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94 control. The study evaluated the influence of alcohol on both behavioral performance and BOLD signal measured using fMRI. Our results demonstrate d that, for both the Pre Drink and Post Drink conditions, the left cerebellum, right inferior parietal lobe (BA 40), right insula, and medial frontal gyrus (BA 6), showed greater BOLD signal increases for Timing than for Counting. Deactivations, with a BOL D signal that represented Timing < Counting, were observed bilaterally in the amygdales, prefrontal cortices, and secondary striate cortices (BA 19) during the Post Drink state only. In the Pre Drink condition, the Timing task caused increased BOLD signal changes relative to the Counting task in the bilateral prefrontal cortex, left insula, right SMA (BA 6), and in the left ventrolateral thalamus. Most notably, the right superior parietal lobe (BA 5/7) showed a BOLD signal increase in the Post Drink state f or both the Counting and Timing tasks, possibly suggesting the recruitment of additional resources to maintain attention following alcohol consumption. These results can provide additional insight regarding the acute cognitive and psychomotor impairments t hat result from exposure to a low dose of alcohol. We designed a novel paradigm for a smoke craving study incorporated behavioral responses (based on a Likert scale) to our visual stimuli consisting of cigarette related cues in addition to the functional i maging data acquired during this time of exposure. We were able to display our results s howing a liner trend because our behavioral and imaging data contain ed two points: H M and M L. To our knowledge, no other studies in the literature have attempted to include a middle range of stimuli. Our two main objectives were to: i) emotions induced by a three tiered gradient of visual cues, High > Medium > Low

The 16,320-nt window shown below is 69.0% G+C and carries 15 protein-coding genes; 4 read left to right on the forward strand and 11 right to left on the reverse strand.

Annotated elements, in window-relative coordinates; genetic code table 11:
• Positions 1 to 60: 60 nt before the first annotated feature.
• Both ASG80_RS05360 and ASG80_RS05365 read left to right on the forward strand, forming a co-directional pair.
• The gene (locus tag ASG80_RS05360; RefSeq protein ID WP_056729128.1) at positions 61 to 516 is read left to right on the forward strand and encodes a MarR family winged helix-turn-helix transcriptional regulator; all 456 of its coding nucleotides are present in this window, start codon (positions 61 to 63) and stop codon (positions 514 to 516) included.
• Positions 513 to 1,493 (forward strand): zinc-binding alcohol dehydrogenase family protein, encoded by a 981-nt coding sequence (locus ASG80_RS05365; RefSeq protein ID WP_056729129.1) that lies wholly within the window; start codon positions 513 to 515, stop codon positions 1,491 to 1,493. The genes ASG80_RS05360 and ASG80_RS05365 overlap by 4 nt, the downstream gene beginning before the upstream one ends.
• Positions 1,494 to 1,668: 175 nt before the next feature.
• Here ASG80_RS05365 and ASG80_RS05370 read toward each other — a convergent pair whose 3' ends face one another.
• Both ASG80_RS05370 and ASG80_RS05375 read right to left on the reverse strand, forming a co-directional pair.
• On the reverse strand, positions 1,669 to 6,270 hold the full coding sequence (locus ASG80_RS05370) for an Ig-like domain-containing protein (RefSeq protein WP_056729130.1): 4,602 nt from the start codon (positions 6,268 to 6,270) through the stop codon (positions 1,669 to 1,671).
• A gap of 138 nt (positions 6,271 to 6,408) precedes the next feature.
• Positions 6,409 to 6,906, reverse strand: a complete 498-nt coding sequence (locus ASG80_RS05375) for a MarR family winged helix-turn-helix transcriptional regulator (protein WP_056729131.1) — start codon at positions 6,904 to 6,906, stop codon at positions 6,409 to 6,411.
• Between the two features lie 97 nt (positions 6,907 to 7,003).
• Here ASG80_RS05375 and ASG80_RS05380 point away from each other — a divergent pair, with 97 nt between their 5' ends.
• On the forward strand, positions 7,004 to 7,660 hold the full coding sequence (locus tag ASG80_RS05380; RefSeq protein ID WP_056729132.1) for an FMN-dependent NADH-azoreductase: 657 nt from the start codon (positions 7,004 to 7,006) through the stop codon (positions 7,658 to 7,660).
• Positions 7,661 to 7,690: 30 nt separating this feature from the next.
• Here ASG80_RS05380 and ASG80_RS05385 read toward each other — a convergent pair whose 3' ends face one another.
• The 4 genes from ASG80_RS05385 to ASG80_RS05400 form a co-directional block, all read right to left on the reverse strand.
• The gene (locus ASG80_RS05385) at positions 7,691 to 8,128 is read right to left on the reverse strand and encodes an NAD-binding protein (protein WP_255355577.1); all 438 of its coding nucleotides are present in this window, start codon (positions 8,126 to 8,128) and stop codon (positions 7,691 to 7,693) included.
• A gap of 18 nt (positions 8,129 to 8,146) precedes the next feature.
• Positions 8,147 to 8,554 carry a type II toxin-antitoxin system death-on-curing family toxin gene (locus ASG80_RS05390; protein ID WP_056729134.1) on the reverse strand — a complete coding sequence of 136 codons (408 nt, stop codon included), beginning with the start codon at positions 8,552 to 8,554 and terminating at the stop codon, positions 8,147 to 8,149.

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95 among 3 groups of subjects: Dep Sat and NS ; and ii) correlate the behavioral data from the evaluation of the stimuli with the fMRI activations in the brain areas related to craving, including the insula, amygdala, ventral BG, OFC, and dlPFC. We hypothesized that t formulate a network of regions in the brain when exposed to various levels of emotional stimuli and within the established models of addiction pathways. The data we acquired from the surveys helped establish association and disassociation patterns which w ere then better scrutinized with the increased sensitivity of functional neuroimaging capabilities. The behavioral data showed a significant trend across groups Dep rived >Sat isfied >N on S mokers in response to the smoking exposure N on Smokers >Sat isfied /Dep rived for the emotion of changes in BOLD signal in the brain areas involved in visual processing, memory, NAc, and prefrontal cortex The regions in the b rain that responded to the stimulation gradient of smoking cues further supports the VTA reward circuit pathway modeling addiction. treatment of CET for monitoring and contr olling the level of craving in addicted smokers. The regions in the brain that responded to the stimulation gradient of smoking cues serve as helpful targets in terms of th e diagnosis and progress of treatment of CET for monitoring and controlling the level of craving in addicted smokers. In general, we demonstrated that emotions in media communications can be measured in terms of a multidimensional model utilizing fMRI. We applied the fMRI